To the Other Side

Erika Meza

Hachette Children's Group (3+) 9781444971781 (Paperback)

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A story that follows two refugee children on a journey to seek out safety.  They turn this dangerous journey into a game, which brings the relationship between the two siblings sharply into focus.   Along the way, the children encounter others playing the game too, but the journey is difficult and dangerous, and they must be careful not to be spotted by monsters.  Even when the game loses its initial appeal, the pair must find a way to carry on together.

The use of colours Is thoughtful and pops against the white background, providing moments of light and hope despite the perilous nature of the pair’s journey. There is a strong synergy between text and illustration. Empathy is built from following the characters as they progress through their travels. Deep meanings and layers can be discovered through the use of repeated motifs like the fences which are threatening and menacing. Composition is striking and there’s high contrast between the greyscale illustration and the brightly coloured masks and the flowers and drawings towards the close of the story.  Inky shadowy creatures represent the fears and potential dangers faced in an effective and almost nightmarish way and leave readers feeling they too have made this treacherous journey.

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Erika Meza

Erika was born in Mexico and developed a taste for eclairs in Paris before moving to the UK to teach drawing. She won a scholarship to study in L’École Nationale Supérieure des Arts Décoratifs, where she learned to combine bold colour and mark-making with poetry. When Erika isn’t drawing you’ll find her plotting ways to teach her cat to play the piano.

Shadowers' reviews and artwork

The book and its illustrations are a great way to get people to understand what refugees have to go through. The illustrations and use of masks in the book, remind me of the Day of the Dead festival in Mexico and I think that's where the children are fleeing from and going to America. The illustrations throughout the book are mainly black and white, dull and dreary, representing the fear and darkness they are trying to escape from. The mix of colour and grey is very good at projecting hope through out the book, there is still hope for the two children on their journey. There's rather a lot of symbolism in the illustrations for example, whenever they are fleeing the monsters on the train, the monsters capturing some of the children's companions, seems to say they might have died or been killed by the threat on the journey. There's a pattern of lines repeated throughout the story from the front cover to the back and it seems to symbolise barriers that they are trying to escape. The illustrations captured the tense feeling of the book by portraying the monsters as almost inescapable, having them hidden throughout the illustrations, taking over houses, capturing people and every time they think they've escaped them, they come back again catching up on them. I had to reread the book a few times to fully grasp the symbolism of the illustrations. I would recommend this book, it is a very powerful book and the illustrations are instantly eye catching.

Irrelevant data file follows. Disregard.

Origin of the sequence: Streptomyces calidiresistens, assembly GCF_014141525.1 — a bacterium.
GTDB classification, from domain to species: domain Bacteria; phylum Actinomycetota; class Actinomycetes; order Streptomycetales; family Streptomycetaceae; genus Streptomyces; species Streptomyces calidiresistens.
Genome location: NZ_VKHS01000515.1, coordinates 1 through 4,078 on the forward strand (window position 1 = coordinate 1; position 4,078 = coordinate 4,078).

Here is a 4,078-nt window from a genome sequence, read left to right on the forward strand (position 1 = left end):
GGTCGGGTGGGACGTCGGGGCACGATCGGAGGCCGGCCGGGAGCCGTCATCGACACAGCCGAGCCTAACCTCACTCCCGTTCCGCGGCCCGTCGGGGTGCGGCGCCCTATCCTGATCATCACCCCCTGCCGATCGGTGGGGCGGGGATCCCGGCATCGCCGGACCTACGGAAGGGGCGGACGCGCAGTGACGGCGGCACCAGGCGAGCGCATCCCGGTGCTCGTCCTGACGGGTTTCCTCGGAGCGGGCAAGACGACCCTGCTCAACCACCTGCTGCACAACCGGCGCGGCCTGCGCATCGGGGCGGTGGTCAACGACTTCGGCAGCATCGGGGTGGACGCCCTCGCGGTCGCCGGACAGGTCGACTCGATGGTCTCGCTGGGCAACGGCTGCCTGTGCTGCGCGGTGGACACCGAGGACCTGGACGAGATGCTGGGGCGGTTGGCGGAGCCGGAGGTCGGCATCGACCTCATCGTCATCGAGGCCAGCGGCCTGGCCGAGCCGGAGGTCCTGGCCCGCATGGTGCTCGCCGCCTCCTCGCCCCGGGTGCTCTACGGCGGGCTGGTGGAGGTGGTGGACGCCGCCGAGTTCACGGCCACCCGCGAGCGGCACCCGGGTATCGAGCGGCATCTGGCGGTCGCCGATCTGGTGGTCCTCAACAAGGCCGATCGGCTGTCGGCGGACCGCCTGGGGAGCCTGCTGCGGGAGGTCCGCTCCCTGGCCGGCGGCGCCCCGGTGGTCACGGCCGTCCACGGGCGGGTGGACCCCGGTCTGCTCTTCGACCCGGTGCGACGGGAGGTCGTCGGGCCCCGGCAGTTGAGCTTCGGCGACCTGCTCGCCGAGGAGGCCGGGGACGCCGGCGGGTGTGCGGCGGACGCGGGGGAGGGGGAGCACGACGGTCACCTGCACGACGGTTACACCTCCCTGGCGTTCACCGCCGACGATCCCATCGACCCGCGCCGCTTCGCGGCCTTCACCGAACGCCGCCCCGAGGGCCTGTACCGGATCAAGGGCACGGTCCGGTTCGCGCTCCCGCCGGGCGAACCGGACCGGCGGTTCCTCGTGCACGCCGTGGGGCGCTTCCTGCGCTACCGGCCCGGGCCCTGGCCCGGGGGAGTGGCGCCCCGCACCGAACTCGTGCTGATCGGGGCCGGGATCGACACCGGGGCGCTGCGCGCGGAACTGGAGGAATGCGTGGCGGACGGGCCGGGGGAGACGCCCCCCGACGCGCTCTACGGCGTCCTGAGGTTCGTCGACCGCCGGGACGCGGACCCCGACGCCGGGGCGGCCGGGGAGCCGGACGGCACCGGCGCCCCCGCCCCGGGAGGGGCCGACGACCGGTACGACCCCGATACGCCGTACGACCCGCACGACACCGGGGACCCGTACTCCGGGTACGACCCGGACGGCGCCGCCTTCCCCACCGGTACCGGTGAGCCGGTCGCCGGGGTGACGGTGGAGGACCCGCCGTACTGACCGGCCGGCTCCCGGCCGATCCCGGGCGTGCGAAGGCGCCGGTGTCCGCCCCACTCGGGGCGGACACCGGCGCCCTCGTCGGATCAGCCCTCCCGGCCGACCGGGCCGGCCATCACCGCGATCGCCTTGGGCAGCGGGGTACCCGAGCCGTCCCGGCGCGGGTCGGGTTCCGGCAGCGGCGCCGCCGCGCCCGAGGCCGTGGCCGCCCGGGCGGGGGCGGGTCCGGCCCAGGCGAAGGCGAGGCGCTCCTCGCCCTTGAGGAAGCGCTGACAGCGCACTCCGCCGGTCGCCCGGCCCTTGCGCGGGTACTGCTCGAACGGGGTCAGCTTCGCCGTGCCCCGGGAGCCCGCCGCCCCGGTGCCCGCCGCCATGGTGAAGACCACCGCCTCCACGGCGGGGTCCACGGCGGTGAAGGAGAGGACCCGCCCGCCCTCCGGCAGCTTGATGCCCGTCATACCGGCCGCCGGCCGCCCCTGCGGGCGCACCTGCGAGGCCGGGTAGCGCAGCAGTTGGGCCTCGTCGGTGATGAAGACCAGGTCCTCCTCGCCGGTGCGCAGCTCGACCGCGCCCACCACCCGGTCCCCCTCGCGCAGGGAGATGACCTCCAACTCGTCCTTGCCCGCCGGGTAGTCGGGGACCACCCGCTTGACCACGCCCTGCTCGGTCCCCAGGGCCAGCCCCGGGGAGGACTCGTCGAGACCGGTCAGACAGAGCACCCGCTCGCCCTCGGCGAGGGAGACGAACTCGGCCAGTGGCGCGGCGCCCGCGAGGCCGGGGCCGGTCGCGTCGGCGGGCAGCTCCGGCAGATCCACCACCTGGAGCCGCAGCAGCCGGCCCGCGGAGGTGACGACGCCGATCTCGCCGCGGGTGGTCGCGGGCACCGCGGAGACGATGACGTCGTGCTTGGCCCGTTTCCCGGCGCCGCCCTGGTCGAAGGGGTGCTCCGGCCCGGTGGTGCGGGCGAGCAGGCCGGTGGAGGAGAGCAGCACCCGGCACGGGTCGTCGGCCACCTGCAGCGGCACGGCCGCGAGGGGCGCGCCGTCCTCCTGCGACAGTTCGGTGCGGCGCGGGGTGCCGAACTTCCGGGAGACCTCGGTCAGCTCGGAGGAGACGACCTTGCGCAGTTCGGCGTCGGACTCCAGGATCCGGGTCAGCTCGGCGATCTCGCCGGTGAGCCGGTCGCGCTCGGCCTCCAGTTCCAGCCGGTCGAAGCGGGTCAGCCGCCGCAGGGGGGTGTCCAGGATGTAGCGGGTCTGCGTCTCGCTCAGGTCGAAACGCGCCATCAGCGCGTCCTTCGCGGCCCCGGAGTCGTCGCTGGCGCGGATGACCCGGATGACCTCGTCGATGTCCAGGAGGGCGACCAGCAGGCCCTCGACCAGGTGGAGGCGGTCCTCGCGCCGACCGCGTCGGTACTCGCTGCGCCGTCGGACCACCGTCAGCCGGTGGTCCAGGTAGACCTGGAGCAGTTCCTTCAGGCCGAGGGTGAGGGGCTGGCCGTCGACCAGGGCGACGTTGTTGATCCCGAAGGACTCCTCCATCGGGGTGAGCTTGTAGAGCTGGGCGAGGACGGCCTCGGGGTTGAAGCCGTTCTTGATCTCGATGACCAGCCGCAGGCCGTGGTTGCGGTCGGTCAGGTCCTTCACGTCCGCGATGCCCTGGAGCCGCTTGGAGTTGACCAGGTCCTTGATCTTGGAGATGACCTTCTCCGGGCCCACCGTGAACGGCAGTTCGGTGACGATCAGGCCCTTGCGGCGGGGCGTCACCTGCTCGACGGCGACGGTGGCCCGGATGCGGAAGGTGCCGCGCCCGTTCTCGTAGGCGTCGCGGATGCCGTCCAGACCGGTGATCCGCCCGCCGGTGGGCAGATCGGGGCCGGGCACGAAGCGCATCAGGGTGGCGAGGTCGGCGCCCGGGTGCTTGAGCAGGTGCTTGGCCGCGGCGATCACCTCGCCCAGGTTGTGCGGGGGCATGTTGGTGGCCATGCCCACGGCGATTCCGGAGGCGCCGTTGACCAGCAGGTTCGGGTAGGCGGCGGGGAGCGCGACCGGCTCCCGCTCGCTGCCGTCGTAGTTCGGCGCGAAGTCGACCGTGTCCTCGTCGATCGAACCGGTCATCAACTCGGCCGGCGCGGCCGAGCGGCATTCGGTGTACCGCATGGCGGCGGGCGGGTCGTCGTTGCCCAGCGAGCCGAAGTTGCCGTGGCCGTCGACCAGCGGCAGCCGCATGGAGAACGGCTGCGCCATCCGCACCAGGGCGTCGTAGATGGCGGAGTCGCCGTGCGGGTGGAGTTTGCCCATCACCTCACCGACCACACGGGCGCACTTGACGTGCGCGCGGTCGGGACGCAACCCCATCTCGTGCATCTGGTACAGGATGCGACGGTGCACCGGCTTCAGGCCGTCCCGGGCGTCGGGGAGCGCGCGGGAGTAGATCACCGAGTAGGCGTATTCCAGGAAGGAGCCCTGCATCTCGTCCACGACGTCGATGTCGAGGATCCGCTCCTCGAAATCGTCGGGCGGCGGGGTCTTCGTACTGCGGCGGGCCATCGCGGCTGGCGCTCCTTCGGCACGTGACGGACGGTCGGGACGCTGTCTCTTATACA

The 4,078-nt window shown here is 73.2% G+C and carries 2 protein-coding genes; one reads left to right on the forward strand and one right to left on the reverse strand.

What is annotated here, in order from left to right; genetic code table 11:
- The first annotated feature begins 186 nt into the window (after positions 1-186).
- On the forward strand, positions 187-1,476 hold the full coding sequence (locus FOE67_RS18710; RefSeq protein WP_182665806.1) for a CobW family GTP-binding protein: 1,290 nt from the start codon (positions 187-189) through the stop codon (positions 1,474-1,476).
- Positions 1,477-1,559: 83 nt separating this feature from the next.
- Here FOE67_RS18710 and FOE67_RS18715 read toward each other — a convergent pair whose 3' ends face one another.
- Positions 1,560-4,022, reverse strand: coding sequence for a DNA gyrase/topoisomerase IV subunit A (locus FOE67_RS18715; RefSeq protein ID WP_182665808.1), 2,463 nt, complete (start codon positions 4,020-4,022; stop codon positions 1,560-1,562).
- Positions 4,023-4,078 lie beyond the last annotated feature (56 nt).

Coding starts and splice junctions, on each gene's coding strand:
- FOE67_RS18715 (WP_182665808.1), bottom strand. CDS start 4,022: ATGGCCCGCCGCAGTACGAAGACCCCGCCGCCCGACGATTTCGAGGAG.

Rebel Readers

This book's illustrations really put the reader into the protagonists perspective, and really draws you into the story. I loved the mix of black and grey illustrations with coloured images. The monster drawings were really creepy, even though I knew they weren't real. There is hope at the end but the elder sister is still unsure they are actually safe because she is still holding on to her mask unlike her brother who is completly assured and is not wearing his mask at the end.


Rebel Readers

To the Other Side is an amazing book with a fascinating story to tell. On the front cover it may seem like a colourful children’s book but when you take a look inside it’s a whole lot different. I wouldn’t recommend it for younger children; mainly because of the pictures inside. It tells the story of a young boy and his sister escaping from monsters. The monsters aren’t real - they represent the dangers that refugees face in their countries. I give it 5 stars *****


St James Hatcham Book Club